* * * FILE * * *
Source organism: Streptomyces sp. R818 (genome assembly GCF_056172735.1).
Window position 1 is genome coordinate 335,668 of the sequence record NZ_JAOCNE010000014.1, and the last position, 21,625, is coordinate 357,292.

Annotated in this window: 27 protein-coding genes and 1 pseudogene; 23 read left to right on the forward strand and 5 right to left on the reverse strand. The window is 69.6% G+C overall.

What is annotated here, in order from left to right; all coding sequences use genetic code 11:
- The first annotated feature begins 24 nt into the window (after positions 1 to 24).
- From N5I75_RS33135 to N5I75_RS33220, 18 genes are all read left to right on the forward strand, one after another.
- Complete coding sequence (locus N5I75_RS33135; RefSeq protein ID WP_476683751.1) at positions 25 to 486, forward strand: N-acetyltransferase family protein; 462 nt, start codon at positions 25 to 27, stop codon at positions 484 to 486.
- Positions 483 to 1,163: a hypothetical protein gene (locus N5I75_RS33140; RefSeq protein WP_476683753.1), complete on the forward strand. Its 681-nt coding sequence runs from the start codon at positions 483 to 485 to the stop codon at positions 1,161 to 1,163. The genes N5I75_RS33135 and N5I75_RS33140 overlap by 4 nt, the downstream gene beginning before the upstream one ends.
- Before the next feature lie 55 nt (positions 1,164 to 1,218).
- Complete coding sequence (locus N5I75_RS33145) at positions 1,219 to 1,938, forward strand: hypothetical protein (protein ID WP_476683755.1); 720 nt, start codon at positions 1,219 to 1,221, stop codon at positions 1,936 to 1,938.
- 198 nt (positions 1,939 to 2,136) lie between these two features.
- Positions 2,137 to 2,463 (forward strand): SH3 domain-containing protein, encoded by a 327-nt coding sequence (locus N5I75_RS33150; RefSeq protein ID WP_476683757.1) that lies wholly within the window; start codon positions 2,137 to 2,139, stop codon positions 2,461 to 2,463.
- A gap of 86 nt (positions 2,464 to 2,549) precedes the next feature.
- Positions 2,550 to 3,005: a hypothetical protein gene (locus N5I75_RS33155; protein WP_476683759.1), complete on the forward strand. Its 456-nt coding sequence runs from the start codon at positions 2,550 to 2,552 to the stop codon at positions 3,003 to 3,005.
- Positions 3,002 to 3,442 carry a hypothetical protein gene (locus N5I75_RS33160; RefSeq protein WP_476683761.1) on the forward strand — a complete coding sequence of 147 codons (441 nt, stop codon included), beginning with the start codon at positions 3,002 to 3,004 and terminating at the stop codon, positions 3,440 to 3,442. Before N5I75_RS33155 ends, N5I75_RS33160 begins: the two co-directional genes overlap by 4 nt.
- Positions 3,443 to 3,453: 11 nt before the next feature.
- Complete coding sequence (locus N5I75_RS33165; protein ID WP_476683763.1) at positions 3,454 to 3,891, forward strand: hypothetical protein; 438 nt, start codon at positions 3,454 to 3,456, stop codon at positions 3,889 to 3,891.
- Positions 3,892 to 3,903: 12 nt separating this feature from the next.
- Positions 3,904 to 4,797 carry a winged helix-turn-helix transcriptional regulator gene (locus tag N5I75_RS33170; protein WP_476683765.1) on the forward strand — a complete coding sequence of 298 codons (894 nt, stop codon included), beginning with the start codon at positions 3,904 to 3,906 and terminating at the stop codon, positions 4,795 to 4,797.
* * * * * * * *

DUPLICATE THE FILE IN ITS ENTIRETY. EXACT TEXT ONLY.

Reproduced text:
Source organism: Streptomyces sp. R818 (genome assembly GCF_056172735.1).
Window position 1 is genome coordinate 335,668 of the sequence record NZ_JAOCNE010000014.1, and the last position, 21,625, is coordinate 357,292.

Annotated in this window: 27 protein-coding genes and 1 pseudogene; 23 read left to right on the forward strand and 5 right to left on the reverse strand. The window is 69.6% G+C overall.

What is annotated here, in order from left to right; all coding sequences use genetic code 11:
- The first annotated feature begins 24 nt into the window (after positions 1 to 24).
- From N5I75_RS33135 to N5I75_RS33220, 18 genes are all read left to right on the forward strand, one after another.
- Complete coding sequence (locus N5I75_RS33135; RefSeq protein ID WP_476683751.1) at positions 25 to 486, forward strand: N-acetyltransferase family protein; 462 nt, start codon at positions 25 to 27, stop codon at positions 484 to 486.
- Positions 483 to 1,163: a hypothetical protein gene (locus N5I75_RS33140; RefSeq protein WP_476683753.1), complete on the forward strand. Its 681-nt coding sequence runs from the start codon at positions 483 to 485 to the stop codon at positions 1,161 to 1,163. The genes N5I75_RS33135 and N5I75_RS33140 overlap by 4 nt, the downstream gene beginning before the upstream one ends.
- Before the next feature lie 55 nt (positions 1,164 to 1,218).
- Complete coding sequence (locus N5I75_RS33145) at positions 1,219 to 1,938, forward strand: hypothetical protein (protein ID WP_476683755.1); 720 nt, start codon at positions 1,219 to 1,221, stop codon at positions 1,936 to 1,938.
- 198 nt (positions 1,939 to 2,136) lie between these two features.
- Positions 2,137 to 2,463 (forward strand): SH3 domain-containing protein, encoded by a 327-nt coding sequence (locus N5I75_RS33150; RefSeq protein ID WP_476683757.1) that lies wholly within the window; start codon positions 2,137 to 2,139, stop codon positions 2,461 to 2,463.
- A gap of 86 nt (positions 2,464 to 2,549) precedes the next feature.
- Positions 2,550 to 3,005: a hypothetical protein gene (locus N5I75_RS33155; protein WP_476683759.1), complete on the forward strand. Its 456-nt coding sequence runs from the start codon at positions 2,550 to 2,552 to the stop codon at positions 3,003 to 3,005.
- Positions 3,002 to 3,442 carry a hypothetical protein gene (locus N5I75_RS33160; RefSeq protein WP_476683761.1) on the forward strand — a complete coding sequence of 147 codons (441 nt, stop codon included), beginning with the start codon at positions 3,002 to 3,004 and terminating at the stop codon, positions 3,440 to 3,442. Before N5I75_RS33155 ends, N5I75_RS33160 begins: the two co-directional genes overlap by 4 nt.
- Positions 3,443 to 3,453: 11 nt before the next feature.
- Complete coding sequence (locus N5I75_RS33165; protein ID WP_476683763.1) at positions 3,454 to 3,891, forward strand: hypothetical protein; 438 nt, start codon at positions 3,454 to 3,456, stop codon at positions 3,889 to 3,891.
- Positions 3,892 to 3,903: 12 nt separating this feature from the next.
- Positions 3,904 to 4,797 carry a winged helix-turn-helix transcriptional regulator gene (locus tag N5I75_RS33170; protein WP_476683765.1) on the forward strand — a complete coding sequence of 298 codons (894 nt, stop codon included), beginning with the start codon at positions 3,904 to 3,906 and terminating at the stop codon, positions 4,795 to 4,797.